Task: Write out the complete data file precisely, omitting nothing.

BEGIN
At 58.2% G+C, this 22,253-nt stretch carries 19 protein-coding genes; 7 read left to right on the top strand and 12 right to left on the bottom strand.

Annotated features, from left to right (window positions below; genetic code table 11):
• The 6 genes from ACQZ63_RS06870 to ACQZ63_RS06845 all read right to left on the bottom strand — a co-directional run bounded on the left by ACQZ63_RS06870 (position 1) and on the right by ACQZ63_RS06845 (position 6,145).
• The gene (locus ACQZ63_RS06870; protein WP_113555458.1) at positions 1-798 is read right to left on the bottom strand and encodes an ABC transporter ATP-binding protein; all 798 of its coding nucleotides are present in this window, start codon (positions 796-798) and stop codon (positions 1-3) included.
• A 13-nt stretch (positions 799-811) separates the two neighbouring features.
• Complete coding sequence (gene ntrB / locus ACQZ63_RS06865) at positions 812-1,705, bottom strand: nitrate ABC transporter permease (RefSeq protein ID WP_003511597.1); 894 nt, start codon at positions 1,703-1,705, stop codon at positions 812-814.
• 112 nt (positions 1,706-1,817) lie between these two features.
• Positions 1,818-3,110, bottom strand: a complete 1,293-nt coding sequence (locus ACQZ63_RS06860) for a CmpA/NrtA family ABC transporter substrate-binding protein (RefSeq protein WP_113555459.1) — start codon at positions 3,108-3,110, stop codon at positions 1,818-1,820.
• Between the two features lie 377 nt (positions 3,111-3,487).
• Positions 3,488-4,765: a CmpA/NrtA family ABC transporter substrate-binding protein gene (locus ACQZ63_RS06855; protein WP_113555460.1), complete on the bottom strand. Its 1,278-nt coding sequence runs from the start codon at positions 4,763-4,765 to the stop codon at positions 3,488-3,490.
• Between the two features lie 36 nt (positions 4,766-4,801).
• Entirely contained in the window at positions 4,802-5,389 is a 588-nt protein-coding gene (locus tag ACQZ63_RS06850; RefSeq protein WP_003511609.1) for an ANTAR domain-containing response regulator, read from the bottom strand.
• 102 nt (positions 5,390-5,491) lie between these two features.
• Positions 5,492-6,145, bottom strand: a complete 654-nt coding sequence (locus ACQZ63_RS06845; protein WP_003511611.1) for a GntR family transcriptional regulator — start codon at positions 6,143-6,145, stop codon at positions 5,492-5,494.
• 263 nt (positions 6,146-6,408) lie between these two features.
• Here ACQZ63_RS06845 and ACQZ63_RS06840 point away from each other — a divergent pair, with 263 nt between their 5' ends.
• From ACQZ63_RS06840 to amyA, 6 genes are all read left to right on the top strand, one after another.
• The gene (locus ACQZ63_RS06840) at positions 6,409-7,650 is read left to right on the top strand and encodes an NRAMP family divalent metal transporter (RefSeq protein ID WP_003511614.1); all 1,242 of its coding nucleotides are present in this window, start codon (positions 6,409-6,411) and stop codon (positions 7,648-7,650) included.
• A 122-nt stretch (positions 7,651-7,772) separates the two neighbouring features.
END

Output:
At 58.2% G+C, this 22,253-nt stretch carries 19 protein-coding genes; 7 read left to right on the top strand and 12 right to left on the bottom strand.

Annotated features, from left to right (window positions below; genetic code table 11):
• The 6 genes from ACQZ63_RS06870 to ACQZ63_RS06845 all read right to left on the bottom strand — a co-directional run bounded on the left by ACQZ63_RS06870 (position 1) and on the right by ACQZ63_RS06845 (position 6,145).
• The gene (locus ACQZ63_RS06870; protein WP_113555458.1) at positions 1-798 is read right to left on the bottom strand and encodes an ABC transporter ATP-binding protein; all 798 of its coding nucleotides are present in this window, start codon (positions 796-798) and stop codon (positions 1-3) included.
• A 13-nt stretch (positions 799-811) separates the two neighbouring features.
• Complete coding sequence (gene ntrB / locus ACQZ63_RS06865) at positions 812-1,705, bottom strand: nitrate ABC transporter permease (RefSeq protein ID WP_003511597.1); 894 nt, start codon at positions 1,703-1,705, stop codon at positions 812-814.
• 112 nt (positions 1,706-1,817) lie between these two features.
• Positions 1,818-3,110, bottom strand: a complete 1,293-nt coding sequence (locus ACQZ63_RS06860) for a CmpA/NrtA family ABC transporter substrate-binding protein (RefSeq protein WP_113555459.1) — start codon at positions 3,108-3,110, stop codon at positions 1,818-1,820.
• Between the two features lie 377 nt (positions 3,111-3,487).
• Positions 3,488-4,765: a CmpA/NrtA family ABC transporter substrate-binding protein gene (locus ACQZ63_RS06855; protein WP_113555460.1), complete on the bottom strand. Its 1,278-nt coding sequence runs from the start codon at positions 4,763-4,765 to the stop codon at positions 3,488-3,490.
• Between the two features lie 36 nt (positions 4,766-4,801).
• Entirely contained in the window at positions 4,802-5,389 is a 588-nt protein-coding gene (locus tag ACQZ63_RS06850; RefSeq protein WP_003511609.1) for an ANTAR domain-containing response regulator, read from the bottom strand.
• 102 nt (positions 5,390-5,491) lie between these two features.
• Positions 5,492-6,145, bottom strand: a complete 654-nt coding sequence (locus ACQZ63_RS06845; protein WP_003511611.1) for a GntR family transcriptional regulator — start codon at positions 6,143-6,145, stop codon at positions 5,492-5,494.
• 263 nt (positions 6,146-6,408) lie between these two features.
• Here ACQZ63_RS06845 and ACQZ63_RS06840 point away from each other — a divergent pair, with 263 nt between their 5' ends.
• From ACQZ63_RS06840 to amyA, 6 genes are all read left to right on the top strand, one after another.
• The gene (locus ACQZ63_RS06840) at positions 6,409-7,650 is read left to right on the top strand and encodes an NRAMP family divalent metal transporter (RefSeq protein ID WP_003511614.1); all 1,242 of its coding nucleotides are present in this window, start codon (positions 6,409-6,411) and stop codon (positions 7,648-7,650) included.
• A 122-nt stretch (positions 7,651-7,772) separates the two neighbouring features.